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26 Things I Learned Before Age 26

Today is my 26th birthday.  I’ve been blogging for while and have celebrated five birthdays on LOLZ blog.  Sometimes I post about my birthday and other times I don’t.

To be honest, age 25 wasn’t my favorite year but not every year can be.  At age 24, I moved, got married, bought my car and was riding the high of a newly wed.  Age 25 wasn’t bad and had both its fair share of both good and bad moments.

I thought it would be fun to reflect upon and think out loud about some of the things I learned over the past year.  Some were good, some bad.  Some are running related; some are life-related.

26 Things I Learned Before Age 26

Life is not perfect and never will be.  Social media doesn’t tell the full story.  We all have issues and problems behind the scenes. We all have tagged facebook photos we wish never existed.  Don’t judge a book by it’s cover. About a month ago, I found out I had a severe case of food poisoning as well as a fracture in my ankle.

MRI foot

An MRI image of my foot

Do things you like and skip what you don’t like.  Your life is yours to live and no one else’s.  Enjoy it as much as you can.  Choose wisely of activities and things you want to do.

Do what you like and skip what you don’t like part 2: Enjoy your job.  A job could be in an office full time, blogging or taking care of children. I like my job at the Running Store.  I like seeing my friends, helping plan group runs and seeing new running excel! Whatever you choose, enjoy it.

Rest up.  You only have one body and it follows you around. Your body is direct reflection of how you treat yourself.  Treat your mind, body and soul well. carlsbad half

Enjoy the moment.  In this day and age we find ourselves looking into the future far too much.  One of my favorite quotes: The future has yet to be written, and the past is written in permanent marker.  You have the power to write the present.  Enjoy the current moment.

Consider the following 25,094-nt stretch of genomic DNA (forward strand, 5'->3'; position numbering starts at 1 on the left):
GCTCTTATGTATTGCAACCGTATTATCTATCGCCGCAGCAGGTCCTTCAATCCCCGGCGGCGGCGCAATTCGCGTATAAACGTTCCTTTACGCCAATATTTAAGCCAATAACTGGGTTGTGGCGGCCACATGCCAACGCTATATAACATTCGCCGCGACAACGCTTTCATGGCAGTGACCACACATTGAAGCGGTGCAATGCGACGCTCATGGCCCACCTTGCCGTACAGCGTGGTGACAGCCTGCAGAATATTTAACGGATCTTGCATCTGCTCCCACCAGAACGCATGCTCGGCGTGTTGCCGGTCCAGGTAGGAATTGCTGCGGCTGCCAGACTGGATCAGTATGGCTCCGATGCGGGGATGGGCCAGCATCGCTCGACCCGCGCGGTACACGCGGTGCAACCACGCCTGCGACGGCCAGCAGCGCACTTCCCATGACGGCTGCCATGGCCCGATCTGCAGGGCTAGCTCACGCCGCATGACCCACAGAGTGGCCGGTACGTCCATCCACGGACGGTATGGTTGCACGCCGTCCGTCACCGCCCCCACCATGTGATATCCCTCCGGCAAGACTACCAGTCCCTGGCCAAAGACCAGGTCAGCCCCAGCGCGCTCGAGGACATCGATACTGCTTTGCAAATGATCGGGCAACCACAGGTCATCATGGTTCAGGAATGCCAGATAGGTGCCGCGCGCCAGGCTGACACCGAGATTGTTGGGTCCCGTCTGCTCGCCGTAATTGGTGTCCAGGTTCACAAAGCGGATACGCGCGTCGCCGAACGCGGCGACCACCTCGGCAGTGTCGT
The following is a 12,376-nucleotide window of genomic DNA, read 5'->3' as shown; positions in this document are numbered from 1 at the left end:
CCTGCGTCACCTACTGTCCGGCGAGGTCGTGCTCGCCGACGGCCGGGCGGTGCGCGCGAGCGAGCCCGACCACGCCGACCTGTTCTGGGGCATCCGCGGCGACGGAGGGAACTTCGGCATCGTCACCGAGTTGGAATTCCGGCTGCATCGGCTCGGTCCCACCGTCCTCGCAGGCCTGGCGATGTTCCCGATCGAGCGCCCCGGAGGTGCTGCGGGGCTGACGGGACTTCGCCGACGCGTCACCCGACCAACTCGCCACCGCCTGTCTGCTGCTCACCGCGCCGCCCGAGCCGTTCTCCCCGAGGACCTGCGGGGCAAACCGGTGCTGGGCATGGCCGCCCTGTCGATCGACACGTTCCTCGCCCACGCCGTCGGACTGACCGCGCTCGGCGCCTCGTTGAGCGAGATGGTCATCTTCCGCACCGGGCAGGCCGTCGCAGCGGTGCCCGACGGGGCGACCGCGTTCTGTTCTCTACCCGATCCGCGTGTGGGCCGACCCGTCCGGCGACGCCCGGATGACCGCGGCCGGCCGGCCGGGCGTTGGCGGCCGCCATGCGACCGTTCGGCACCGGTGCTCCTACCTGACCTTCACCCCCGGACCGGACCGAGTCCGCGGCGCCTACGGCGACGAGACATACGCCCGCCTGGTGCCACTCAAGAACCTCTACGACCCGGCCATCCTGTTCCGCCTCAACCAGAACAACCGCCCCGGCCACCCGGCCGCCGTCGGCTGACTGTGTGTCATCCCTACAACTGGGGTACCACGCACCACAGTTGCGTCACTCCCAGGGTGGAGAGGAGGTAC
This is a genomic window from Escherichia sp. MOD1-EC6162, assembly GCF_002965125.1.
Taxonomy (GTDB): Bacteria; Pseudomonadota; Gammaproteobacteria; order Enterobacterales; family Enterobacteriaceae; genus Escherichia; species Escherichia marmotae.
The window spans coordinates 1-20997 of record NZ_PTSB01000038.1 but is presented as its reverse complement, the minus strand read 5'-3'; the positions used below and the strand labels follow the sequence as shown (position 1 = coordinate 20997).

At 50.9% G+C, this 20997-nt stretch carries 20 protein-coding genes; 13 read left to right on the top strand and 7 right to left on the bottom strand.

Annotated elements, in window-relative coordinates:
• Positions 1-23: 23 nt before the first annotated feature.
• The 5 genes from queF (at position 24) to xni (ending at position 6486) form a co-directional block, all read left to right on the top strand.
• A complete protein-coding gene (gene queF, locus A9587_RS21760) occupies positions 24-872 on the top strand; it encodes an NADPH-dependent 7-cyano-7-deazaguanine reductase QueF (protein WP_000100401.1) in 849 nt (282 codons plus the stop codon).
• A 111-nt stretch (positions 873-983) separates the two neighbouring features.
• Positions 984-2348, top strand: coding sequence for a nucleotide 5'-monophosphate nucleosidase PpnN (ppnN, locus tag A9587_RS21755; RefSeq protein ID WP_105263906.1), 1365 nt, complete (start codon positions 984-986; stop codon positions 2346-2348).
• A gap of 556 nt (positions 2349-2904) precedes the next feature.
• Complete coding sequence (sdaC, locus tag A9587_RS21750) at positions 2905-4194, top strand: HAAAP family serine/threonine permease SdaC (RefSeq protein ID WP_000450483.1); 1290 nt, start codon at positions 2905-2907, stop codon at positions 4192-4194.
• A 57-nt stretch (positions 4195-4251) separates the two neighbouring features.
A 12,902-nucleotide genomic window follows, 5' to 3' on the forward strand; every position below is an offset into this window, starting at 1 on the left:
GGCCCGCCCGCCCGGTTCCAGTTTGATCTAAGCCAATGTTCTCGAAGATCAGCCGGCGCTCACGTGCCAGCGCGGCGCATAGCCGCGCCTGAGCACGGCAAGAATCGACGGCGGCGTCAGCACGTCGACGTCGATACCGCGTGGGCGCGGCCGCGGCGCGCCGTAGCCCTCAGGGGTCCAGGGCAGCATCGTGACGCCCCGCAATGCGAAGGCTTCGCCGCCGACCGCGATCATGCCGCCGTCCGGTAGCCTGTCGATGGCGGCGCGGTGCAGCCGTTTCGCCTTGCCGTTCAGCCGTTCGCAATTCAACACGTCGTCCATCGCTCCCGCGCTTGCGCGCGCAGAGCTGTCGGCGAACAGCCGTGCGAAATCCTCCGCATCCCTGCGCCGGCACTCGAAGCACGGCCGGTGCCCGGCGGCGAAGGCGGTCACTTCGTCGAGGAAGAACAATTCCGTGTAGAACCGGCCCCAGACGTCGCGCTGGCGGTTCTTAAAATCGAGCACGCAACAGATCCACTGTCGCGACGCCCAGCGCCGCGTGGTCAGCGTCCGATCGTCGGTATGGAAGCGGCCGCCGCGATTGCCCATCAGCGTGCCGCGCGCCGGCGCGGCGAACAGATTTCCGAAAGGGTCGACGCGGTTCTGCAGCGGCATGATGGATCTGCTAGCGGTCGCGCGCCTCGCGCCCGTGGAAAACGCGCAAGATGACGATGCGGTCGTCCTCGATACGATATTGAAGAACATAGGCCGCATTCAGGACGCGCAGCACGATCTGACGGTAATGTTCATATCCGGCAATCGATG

Small things don’t matter.  Trivial things like the slow driver in front of you, a paper cut, small issues…you probably won’t remember any of this stuff in a week.

Be confident in your beliefs and values. If you don’t stand behind yourself, who will stand behind you?

Don’t lie. A lie turns into ten lies which turn in 100 lies that you can’t remember. It’s never worth it to lie.

Similarly, speeding only gets you a ticket which ultimately slows you down. If you live in New Jersey, then you know there is always a faster drive in the left lane anyways…

Nothing comes easy. If everything in life were easy, we would all be Olympic multimillionaire CEOs. Pick and choose your battles.

These two images are within a week: 

shamrock marathon 1

via Phillies facebook

You are not always right. It’s impossible always to be right.  Accept advice and help from others.  You will grow as a person both mentally and physically.

When you are late, you waste other people’s time. No one’s time is more valuable.  Time cannot be replaced. It is one thing that cannot be bought.  Respect other people’s time.

Smile.  Smile as much as possible, so people don’t think you’re a mean girl (When in reality you just have a resting bitch face…like me).

atlantic city april fools half me

Be flexible in everything.  If everyone was able to do every single thing they wanted, the world would be chaos. Your plans are not always the most important.

Our culture is full of extremes. Extreme beauty, extreme sports talent, extreme music talent, extreme weight loss or weight gain…Real life doesn’t work like that and moderation, and balance is key.

Everyone wants to be treated the same. Be polite and caring. No one likes a jerk.  No one deserves that.

Find your most productive hours of the day and do what you need to do. I find myself most productive in the mornings. As the day flies by, I typically become less productive. I try and do the most important things in the morning.

Do what you don’t want to do: first.  Save the best for last and do the tasks that you don’t want first.  That way they get done.

Quiet days are never a bad thing but social days are not a bad thing either.  It’s so important to balance both.  Everything is moderation.